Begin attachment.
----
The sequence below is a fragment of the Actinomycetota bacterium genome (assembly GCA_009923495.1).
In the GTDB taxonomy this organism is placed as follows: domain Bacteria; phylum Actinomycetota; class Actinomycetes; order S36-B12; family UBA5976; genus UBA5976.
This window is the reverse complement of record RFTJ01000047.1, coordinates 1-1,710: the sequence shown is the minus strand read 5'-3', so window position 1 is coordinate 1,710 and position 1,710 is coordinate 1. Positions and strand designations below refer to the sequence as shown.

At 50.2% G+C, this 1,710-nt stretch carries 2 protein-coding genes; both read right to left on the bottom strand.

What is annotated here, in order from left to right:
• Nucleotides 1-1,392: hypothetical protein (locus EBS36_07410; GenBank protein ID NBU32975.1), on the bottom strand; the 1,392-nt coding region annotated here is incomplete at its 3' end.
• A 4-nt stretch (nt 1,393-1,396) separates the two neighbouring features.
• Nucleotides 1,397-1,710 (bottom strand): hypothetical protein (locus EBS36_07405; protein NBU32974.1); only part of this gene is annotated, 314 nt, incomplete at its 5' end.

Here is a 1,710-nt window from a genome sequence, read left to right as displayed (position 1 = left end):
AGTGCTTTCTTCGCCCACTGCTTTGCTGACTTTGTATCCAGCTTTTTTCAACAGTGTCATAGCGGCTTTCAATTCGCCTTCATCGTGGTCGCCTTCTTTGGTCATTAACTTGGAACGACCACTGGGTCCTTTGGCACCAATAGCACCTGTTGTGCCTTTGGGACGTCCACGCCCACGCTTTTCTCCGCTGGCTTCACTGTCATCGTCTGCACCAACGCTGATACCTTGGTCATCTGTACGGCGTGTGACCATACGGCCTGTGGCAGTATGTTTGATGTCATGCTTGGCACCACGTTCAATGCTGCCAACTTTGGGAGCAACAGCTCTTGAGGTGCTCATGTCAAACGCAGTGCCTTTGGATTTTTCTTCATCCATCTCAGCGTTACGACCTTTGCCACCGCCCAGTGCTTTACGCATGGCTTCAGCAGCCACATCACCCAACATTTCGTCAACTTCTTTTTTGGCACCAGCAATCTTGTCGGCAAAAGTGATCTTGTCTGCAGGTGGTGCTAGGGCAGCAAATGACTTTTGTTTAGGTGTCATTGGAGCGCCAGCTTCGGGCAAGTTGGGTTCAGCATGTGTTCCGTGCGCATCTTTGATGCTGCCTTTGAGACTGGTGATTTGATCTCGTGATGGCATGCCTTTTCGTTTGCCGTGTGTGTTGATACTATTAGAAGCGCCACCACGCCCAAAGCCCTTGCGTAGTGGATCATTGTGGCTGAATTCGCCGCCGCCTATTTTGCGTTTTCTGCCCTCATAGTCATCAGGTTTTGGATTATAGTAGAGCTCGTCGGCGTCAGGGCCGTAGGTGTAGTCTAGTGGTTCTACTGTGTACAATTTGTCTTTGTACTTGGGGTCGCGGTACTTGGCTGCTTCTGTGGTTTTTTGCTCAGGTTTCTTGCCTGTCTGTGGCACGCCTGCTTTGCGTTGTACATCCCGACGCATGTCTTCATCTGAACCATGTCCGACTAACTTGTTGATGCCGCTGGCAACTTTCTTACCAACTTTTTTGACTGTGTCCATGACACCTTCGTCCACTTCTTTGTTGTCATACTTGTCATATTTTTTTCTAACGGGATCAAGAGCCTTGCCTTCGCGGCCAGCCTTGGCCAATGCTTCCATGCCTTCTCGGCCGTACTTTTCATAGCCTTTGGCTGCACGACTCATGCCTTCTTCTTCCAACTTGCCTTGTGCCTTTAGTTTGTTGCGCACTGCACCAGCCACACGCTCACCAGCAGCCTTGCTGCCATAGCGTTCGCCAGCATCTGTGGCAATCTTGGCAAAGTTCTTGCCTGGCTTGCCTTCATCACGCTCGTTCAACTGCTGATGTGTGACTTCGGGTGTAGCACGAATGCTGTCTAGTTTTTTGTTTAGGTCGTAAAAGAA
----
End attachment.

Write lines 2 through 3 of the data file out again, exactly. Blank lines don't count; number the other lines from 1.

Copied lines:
In the GTDB taxonomy this organism is placed as follows: domain Bacteria; phylum Actinomycetota; class Actinomycetes; order S36-B12; family UBA5976; genus UBA5976.
This window is the reverse complement of record RFTJ01000047.1, coordinates 1-1,710: the sequence shown is the minus strand read 5'-3', so window position 1 is coordinate 1,710 and position 1,710 is coordinate 1. Positions and strand designations below refer to the sequence as shown.